How do we build work ethic in OUR children?
As adults, we can see how our hard work has paid off and realizing that having a strong work ethic gets a person farther in life. We want our children to be successful, and we seek to understand how to nurture their success. According to several research studies, the best way to develop a strong work ethic in children is through chores (Lythcott-Haims, 2015).
In Valliant’s famous longitudinal Harvard Grant Study, he followed Harvard students from their time as undergraduates through adulthood (Lythcott-Haims, 2015; Sobel, 1981). Valliant looked at those who made exemplary achievements during adulthood and found that childhood chores were an essential contributor to their success in life (Lythcott-Haims, 2015; Sobel, 1981). The earlier these participants started doing chores, the more successful they were (Lythcott-Haims, 2015).
Through chores children learn:
- The responsibility of contributing to the work of the household or a team
- Autonomy in performing tasks
- Accountability to meet a deadline and deliver quality work
- The determination to do a job well
- Perseverance when challenges are met
- The value in taking initiate instead of waiting to be asked
Without chores, children miss out on learning how to pitch in and how hard work at tasks may not always be pleasant (Lythcott-Haims, 2015).
As parent’s, we sometimes struggle to determine the age appropriateness of certain chores. To help, below is a list of age-appropriate chores from Kathleen Bechelmann, MD, American Academy of Pediatrics spokesperson and pediatrician at St. Louis Children's Hospital (Bullen, 2014).
Children ages 2-3
- Put toys away
- Put dirty clothes into a hamper
- Wipe up small spills with a cloth or paper towel
- Dust low furniture
- Hang up clothes
- Fold napkins in half and put at each plate before dinner
- Stack books and magazines
- Put shoes away (in the closet or mud room)
- Carry his or her plate to the sink after meals
Children ages 4-5
- Make own bed (pull up the blanket and arrange pillows)
- Water plants using child-sized watering can
- Bring mail inside
- Fill a bowl with cereal and milk for breakfast
- Take utensils out of the dishwasher and put in a drawer
- Wash plastic cups, dishes, and utensils
- Use hand-held vacuum in small areas
- Fill the pet's food bowl (with supervision)
- Match socks in the clean laundry
- Hang up towels in the bathroom
- Help carry light groceries from the car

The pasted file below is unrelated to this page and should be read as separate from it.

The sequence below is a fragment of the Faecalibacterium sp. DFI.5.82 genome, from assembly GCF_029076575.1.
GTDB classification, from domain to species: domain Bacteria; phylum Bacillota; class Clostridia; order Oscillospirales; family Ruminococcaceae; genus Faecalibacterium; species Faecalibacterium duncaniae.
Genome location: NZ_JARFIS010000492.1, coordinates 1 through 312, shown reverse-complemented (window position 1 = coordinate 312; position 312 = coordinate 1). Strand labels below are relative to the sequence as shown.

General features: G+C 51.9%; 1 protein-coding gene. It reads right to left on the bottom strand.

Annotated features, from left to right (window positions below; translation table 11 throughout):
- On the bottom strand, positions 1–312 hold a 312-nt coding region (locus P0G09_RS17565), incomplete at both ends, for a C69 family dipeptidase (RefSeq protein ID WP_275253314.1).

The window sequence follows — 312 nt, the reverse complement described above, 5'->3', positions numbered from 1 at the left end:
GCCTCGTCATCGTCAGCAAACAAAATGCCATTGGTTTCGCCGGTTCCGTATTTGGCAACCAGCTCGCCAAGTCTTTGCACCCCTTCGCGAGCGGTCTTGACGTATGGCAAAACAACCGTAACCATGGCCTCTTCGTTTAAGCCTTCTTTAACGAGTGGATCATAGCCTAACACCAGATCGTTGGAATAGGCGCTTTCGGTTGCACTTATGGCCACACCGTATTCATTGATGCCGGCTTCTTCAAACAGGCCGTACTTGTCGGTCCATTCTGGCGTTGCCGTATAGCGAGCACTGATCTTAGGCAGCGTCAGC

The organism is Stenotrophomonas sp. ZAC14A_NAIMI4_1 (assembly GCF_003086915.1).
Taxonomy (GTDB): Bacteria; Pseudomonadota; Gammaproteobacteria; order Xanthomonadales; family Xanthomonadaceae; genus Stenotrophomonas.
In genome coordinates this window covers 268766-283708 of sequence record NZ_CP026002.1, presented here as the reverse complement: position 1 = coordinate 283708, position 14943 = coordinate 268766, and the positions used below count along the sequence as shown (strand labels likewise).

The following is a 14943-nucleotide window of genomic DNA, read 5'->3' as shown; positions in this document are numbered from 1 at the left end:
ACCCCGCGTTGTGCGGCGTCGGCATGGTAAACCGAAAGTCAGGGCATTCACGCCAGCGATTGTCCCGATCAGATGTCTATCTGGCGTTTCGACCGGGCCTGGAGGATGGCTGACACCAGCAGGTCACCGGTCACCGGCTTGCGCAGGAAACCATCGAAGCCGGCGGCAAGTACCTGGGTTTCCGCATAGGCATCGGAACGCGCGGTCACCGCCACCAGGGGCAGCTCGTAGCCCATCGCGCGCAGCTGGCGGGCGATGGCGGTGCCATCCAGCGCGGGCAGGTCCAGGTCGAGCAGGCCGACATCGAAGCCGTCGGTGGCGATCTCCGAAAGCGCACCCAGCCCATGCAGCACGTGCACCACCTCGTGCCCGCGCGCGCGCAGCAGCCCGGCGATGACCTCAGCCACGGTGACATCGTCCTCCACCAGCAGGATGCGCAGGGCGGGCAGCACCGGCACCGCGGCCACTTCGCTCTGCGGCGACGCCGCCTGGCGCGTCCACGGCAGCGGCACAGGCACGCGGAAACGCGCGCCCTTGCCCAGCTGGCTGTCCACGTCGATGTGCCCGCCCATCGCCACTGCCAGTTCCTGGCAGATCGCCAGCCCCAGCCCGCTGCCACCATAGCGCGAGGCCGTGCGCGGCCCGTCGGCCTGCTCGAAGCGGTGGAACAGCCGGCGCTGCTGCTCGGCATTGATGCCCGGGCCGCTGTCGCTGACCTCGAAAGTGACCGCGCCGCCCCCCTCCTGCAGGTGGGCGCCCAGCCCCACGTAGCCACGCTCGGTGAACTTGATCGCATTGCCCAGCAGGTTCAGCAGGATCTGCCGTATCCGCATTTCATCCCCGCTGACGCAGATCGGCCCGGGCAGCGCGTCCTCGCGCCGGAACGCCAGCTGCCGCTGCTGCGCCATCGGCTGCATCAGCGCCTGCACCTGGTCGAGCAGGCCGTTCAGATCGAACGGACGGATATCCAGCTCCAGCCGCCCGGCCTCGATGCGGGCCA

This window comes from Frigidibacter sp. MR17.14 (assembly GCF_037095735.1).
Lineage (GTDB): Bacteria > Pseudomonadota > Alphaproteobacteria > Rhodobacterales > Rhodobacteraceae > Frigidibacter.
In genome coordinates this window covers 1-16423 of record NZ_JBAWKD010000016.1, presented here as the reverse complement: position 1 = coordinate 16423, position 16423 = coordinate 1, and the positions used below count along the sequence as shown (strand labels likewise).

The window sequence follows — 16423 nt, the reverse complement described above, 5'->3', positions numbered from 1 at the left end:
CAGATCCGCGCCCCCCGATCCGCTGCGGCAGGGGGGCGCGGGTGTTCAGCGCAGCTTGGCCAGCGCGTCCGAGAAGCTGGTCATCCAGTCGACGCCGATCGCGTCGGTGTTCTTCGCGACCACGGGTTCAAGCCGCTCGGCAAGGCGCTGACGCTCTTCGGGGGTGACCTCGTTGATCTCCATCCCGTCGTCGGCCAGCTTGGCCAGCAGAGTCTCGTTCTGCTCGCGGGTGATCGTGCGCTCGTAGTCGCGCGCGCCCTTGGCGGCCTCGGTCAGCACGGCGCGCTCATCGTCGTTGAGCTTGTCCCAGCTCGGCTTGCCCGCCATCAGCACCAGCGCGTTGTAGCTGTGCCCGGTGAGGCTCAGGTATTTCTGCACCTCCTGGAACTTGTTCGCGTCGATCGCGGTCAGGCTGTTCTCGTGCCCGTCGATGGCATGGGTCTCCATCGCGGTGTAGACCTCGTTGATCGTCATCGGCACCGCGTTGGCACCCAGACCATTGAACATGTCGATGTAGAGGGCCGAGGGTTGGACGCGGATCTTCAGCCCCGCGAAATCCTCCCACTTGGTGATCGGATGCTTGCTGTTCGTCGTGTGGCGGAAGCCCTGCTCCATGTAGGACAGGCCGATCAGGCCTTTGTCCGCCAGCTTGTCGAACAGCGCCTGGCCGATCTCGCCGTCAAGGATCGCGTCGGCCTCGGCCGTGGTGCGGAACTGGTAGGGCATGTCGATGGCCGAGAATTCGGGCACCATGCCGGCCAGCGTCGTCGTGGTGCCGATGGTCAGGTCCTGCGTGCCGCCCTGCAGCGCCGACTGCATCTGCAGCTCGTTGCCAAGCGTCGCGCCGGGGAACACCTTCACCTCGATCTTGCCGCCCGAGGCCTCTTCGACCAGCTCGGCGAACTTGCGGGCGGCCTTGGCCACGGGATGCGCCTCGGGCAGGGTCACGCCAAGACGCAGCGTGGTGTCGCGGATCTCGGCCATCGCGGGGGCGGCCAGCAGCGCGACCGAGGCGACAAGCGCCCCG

- Help sort own dirty laundry to be washed (whites, colors)
- Brush the dog or cat with a parent's assistance
Children ages 6–8
- Load the dishwasher
- Set the table for meals
- Put away clean and folded laundry
- Sweep the floor
- Help unpack groceries
- Pull weeds
- Rake leaves
- Empty indoor trash cans/wastebaskets
- Replace toilet paper roll
- Feed the pet (and give it water!)
- Practice simple tricks with the family pet (sit, shake hands, fetch)
Children ages 9 -10
- Walk the dog
- Fix snacks
- Hunt down easy-to-find items in the grocery store with you
- Help wash the family cars
- Brush dog or cat without assistance
- Clean pet cages (dog crate, cat litter box, rabbit or small animal cage)
- Take trash to the curb for pickup
- Sweep floors/porches
- Set the table
Children ages 11-12
- Wash, dry, fold and put away clothes
- Clean the bathroom
- Unload the dishwasher and put away dishes
- Change their bed sheets
- Prepare easy meals (toast, sandwich, scrambled eggs)
- Bathe the pet
- Pick up dog droppings in the yard
- Empty and change the vacuum bag
- Mow the lawn (with supervision)
- Mop floors
- Vacuum interior of the car
Coffee with the Counselor
Dear Harman and Smith Parents:
We would like to invite you again this year to have “Coffee with the Counselor.” This opportunity will allow us to share with you about our school counseling program, build partnerships and work together to best support our students in and outside of the classroom. We want to hear from families and community members, seeking input regarding student needs, issues and how to unite in our efforts to help kids overcome current and future challenges.